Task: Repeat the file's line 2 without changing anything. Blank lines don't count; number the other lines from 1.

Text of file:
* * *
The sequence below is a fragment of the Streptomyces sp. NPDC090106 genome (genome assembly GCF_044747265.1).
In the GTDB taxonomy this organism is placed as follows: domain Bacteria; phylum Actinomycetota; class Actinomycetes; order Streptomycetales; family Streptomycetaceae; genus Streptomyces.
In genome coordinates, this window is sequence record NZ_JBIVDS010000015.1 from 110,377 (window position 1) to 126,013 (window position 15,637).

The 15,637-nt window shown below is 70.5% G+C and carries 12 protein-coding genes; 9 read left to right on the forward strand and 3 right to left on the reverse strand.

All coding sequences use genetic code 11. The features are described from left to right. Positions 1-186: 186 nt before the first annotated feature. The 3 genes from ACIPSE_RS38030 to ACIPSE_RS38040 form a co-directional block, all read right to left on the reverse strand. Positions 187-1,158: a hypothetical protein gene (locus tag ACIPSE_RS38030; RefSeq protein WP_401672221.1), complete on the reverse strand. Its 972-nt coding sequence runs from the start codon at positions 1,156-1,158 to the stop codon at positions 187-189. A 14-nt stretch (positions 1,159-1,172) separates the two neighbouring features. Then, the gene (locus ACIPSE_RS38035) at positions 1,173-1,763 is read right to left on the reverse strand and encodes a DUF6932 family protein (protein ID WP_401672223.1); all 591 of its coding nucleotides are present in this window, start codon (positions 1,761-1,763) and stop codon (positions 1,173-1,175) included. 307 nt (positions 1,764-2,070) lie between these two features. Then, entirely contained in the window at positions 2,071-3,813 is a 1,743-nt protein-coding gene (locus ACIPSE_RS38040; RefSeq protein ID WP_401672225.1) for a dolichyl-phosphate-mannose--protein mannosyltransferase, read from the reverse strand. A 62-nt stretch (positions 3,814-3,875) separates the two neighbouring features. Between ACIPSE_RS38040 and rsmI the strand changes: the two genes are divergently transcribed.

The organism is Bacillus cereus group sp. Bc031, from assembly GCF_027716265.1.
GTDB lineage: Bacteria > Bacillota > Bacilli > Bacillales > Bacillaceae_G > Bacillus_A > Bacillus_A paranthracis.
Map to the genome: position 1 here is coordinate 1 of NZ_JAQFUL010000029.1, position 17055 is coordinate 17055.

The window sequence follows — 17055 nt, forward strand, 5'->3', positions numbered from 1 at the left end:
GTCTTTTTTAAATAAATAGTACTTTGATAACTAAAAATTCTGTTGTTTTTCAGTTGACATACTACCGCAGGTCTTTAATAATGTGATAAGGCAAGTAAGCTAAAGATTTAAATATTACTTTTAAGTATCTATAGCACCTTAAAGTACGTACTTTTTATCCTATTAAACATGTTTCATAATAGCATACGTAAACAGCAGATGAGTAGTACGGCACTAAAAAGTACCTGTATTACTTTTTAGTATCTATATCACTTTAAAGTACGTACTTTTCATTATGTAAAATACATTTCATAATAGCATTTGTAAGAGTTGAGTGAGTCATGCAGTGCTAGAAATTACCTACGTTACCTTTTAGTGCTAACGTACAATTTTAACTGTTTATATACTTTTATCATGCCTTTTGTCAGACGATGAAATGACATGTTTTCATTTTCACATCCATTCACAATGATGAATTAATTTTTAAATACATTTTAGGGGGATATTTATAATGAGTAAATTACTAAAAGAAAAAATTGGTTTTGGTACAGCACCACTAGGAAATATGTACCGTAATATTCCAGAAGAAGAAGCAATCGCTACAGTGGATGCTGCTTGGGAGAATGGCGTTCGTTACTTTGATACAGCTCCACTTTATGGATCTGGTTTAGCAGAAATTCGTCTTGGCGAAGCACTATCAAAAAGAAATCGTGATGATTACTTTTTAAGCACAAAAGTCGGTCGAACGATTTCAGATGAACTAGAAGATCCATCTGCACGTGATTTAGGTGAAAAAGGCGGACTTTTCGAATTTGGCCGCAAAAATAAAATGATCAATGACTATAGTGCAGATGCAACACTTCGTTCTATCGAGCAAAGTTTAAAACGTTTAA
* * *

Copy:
In the GTDB taxonomy this organism is placed as follows: domain Bacteria; phylum Actinomycetota; class Actinomycetes; order Streptomycetales; family Streptomycetaceae; genus Streptomyces.